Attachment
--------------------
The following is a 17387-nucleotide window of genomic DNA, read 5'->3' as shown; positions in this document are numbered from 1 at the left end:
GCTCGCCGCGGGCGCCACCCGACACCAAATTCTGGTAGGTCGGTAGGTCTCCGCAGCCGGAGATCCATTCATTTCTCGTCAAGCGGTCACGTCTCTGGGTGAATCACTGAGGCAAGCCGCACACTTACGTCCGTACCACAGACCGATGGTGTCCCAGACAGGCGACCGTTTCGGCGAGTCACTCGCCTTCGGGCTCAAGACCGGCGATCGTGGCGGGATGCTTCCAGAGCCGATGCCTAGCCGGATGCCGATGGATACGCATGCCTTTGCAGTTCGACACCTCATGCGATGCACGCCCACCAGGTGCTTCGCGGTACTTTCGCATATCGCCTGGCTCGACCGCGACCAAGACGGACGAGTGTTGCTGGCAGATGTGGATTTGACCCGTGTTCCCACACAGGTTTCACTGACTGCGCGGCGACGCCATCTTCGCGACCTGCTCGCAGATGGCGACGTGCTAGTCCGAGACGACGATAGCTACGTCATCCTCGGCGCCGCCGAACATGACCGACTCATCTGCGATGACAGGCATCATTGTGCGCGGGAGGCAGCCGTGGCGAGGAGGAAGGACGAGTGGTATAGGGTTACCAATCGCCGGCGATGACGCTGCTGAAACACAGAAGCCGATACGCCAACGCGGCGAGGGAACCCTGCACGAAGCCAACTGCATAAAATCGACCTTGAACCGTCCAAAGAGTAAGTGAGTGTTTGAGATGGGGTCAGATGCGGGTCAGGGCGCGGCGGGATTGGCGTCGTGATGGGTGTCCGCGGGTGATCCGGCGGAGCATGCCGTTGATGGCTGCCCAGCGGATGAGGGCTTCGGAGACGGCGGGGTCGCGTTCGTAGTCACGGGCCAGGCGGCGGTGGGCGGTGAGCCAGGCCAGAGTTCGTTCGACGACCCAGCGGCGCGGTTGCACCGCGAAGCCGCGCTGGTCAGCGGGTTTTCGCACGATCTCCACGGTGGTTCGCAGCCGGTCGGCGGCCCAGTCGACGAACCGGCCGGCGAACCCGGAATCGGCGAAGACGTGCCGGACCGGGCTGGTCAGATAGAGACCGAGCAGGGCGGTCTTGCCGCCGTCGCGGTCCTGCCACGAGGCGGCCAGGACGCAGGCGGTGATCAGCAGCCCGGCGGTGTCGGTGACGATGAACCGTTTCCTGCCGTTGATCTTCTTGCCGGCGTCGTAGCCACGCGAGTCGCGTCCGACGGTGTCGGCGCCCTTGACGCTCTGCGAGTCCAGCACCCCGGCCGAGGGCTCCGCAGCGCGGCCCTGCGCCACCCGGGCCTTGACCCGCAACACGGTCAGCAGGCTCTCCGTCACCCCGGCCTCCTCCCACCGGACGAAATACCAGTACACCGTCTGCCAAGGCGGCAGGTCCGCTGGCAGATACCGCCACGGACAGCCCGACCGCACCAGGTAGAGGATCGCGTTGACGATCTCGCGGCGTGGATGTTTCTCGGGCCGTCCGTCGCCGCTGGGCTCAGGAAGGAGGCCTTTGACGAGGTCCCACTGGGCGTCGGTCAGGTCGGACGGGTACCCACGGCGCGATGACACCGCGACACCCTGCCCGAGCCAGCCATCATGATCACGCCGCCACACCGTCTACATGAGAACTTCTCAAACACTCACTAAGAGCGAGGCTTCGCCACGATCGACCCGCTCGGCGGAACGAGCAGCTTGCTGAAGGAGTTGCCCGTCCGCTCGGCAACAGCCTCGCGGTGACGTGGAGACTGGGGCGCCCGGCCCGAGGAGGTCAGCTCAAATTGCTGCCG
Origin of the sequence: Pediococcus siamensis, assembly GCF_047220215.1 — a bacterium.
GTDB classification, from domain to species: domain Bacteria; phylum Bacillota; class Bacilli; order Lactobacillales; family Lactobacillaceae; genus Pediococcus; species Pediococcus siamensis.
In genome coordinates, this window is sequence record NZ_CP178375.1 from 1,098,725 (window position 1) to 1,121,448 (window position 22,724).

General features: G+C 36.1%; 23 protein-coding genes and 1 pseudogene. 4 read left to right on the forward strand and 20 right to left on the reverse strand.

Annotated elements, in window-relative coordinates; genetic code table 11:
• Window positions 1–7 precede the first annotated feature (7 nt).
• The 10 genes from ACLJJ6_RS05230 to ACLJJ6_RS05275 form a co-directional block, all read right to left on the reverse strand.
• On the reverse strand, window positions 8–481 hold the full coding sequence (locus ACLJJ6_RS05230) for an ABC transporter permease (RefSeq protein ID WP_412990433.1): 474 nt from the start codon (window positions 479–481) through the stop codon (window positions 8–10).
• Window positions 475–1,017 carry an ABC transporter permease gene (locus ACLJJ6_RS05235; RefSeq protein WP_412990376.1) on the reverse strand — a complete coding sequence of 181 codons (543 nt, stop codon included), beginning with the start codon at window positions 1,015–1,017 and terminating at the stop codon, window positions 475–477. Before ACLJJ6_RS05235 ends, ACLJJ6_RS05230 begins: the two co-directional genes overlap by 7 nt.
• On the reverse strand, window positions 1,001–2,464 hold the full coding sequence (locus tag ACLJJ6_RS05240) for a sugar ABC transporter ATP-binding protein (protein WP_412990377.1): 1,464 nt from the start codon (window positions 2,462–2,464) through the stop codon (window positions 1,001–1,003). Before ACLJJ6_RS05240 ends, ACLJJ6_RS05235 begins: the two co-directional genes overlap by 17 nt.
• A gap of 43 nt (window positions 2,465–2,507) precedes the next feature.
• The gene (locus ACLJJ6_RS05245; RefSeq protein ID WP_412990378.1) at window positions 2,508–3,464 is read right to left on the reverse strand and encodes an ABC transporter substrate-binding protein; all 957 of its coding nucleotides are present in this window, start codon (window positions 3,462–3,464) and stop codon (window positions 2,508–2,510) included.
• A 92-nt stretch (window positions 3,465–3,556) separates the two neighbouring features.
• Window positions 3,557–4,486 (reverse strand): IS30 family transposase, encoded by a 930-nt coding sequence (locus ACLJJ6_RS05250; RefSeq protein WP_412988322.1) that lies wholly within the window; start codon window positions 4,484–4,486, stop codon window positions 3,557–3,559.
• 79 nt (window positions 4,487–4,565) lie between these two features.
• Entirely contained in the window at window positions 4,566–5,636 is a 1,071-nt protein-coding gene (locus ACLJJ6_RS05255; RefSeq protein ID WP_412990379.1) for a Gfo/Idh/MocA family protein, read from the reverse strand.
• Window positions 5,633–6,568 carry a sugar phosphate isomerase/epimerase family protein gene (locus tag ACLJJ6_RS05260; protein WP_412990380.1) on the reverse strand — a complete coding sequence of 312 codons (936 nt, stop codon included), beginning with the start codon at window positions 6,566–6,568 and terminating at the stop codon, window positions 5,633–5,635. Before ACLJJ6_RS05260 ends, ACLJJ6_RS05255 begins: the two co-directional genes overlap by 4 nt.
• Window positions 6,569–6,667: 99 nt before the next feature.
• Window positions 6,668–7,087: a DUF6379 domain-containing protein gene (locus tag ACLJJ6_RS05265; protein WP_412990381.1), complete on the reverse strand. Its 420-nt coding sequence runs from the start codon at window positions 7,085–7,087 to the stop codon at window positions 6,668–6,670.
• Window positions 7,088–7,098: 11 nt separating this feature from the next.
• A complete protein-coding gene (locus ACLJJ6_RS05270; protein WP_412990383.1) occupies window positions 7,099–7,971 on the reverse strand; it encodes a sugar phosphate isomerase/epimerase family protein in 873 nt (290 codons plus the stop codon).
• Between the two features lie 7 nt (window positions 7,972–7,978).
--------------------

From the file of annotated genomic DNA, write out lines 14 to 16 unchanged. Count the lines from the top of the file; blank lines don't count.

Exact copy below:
• The gene (locus ACLJJ6_RS05245; RefSeq protein ID WP_412990378.1) at window positions 2,508–3,464 is read right to left on the reverse strand and encodes an ABC transporter substrate-binding protein; all 957 of its coding nucleotides are present in this window, start codon (window positions 3,462–3,464) and stop codon (window positions 2,508–2,510) included.
• A 92-nt stretch (window positions 3,465–3,556) separates the two neighbouring features.
• Window positions 3,557–4,486 (reverse strand): IS30 family transposase, encoded by a 930-nt coding sequence (locus ACLJJ6_RS05250; RefSeq protein WP_412988322.1) that lies wholly within the window; start codon window positions 4,484–4,486, stop codon window positions 3,557–3,559.